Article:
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a719: US Sticks to Ultimatum (fwd)
From: Daniel Schweissing <firstname.lastname@example.org>
U.S. sticks to ultimatum
Released Saturday, February 9, 2002 at 10:03 am EST by Lindsay Thompson
Haitian aid package withheld
until crisis resolved - Powell
By LINDSAY THOMPSON
Guardian Senior Reporter
The U.S. Government is insisting that Haiti resolves its political problems
before any funds are released, despite a call from the Caribbean Community
(CARICOM) to do so.
And more so, Haiti's Foreign Minister Joseph Philippe has labeled the demand
that Haiti solved its political instability in order to receive the millions
promised by the international financial communities as a "vicious cycle."
Philippe also regarded as "a classical answer" U.S. Secretary of State Colin
Powell's response that: "There is a political crisis in the country that
must be dealt with before the international community can have confidence,
that money given to Haiti, it would be appropriately spent."
"I would do everything humanly possible to assist Haiti," Powell pledged,
before he left the country following a two-hour session with Caribbean
Community (CARICOM) Foreign Ministers.
During the brief questioning period, a journalist from the United States
asked Powell why was Haiti such a particular case that the U.S. has to make
an "issue" of it.
Powell said that the U.S. is providing an estimated $65 million in
humanitarian aid to Haiti this year, and over the past eight years, his
country has donated hundreds of millions of dollars to Haiti.
He added that the U.S. government in recent years, has been willing to
support assistance to Haiti, that goes directly to non-governmental and
"Our concern is that there is a political crisis in Haiti and until that
political crisis is resolved and the international financial institutions
and communities have some confidence in the government of Haiti to make best
use of the funds that might be made available to it, then we have
reservations about providing advice for this kind of assistance," Powell
The U.S., he said, has been in contact with the Haitian government for
several years, with respect to standards which it should meet, as laid out
by President Bill Clinton.
"I would do everything humanly possible to assist Haiti," Powell pledged. "I
have more than just a Secretary-of-State interest in this matter."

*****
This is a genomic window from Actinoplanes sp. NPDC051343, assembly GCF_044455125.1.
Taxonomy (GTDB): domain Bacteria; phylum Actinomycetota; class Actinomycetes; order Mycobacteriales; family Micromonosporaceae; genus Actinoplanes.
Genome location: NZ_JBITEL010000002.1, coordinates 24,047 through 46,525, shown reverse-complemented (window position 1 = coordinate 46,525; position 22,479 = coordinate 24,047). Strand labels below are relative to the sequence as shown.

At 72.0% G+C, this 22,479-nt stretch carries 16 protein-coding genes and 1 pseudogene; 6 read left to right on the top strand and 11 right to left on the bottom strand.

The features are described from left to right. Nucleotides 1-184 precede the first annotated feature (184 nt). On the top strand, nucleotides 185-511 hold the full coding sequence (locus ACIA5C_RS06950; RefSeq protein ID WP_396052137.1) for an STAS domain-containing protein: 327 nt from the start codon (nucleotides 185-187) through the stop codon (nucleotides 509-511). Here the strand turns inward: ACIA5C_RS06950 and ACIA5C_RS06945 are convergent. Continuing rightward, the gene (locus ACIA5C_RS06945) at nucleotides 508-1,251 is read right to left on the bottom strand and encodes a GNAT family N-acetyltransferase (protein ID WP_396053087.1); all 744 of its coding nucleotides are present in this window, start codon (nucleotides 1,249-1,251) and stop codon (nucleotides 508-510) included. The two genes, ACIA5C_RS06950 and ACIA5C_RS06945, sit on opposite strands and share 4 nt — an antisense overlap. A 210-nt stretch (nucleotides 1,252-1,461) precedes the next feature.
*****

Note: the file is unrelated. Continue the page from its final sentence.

In 1994, Powell, the retired Joint Chiefs Of Staff head accompanied former
U.S. President Carter to Haiti to ask the military, headed by General Raoul
Cedras, to step aside before the impoverished nation was invaded by United
States armed forces. This move proved successful and made possible
Aristide's return to power.
Powell said that the U.S. wished Aristide a successful government, "but
there is a political crisis in the country that must be dealt with before
the international community can have confidence, that money given to Haiti,
it would be appropriately spent."
He then insisted: "In the absence of a solid political system, there is good
reason to have a lack of confidence in that proposition."
Minister of Foreign Affairs of Guyana, Samuel Insanally said in dealing with
the Haiti issue, CARICOM felt that its government should be given access to
funds to help build the democratic pillars which the international community
is demanding that it provides.
The actions taken by President Aristide are in the right direction, he said,
and the release of the funds would assist in rebuilding democracy in Haiti.
"Not doing this," said Insanally, "could lead to a deterioration of the
"We urged that both major political parties should sign the OAS agreement,
making way for return of an OAS-CARICOM Mission.
"CARICOM would help Haiti in every way that it can," he continued, "but the
U.S. assistance is needed, particularly with the international financial
institutions if we are to see some progress."
On the question of whether the U.S. was willing to assist Haiti in restoring
its democracy, Powell again noted that the Organisation of American States
has a number of proposals and the U.S. stands ready to assist in any way
"We want to see this matter resolved and as soon as it is resolved, there
would be opportunities for additional aid for the Haitian people," Powell
Asked about The Bahamas' position on the Haitian crisis, Minister of Foreign
Affairs Janet Bostwick said that this country has continued to voice the
"special difficulty" experienced by The Bahamas with the exodus of Haitians
to its shores.
Bostwick said that she apprised Powell on the increased influx of Haitians
over the past month - and years - and the "increase in cost in social
services and the possible threat to the stability of our country."
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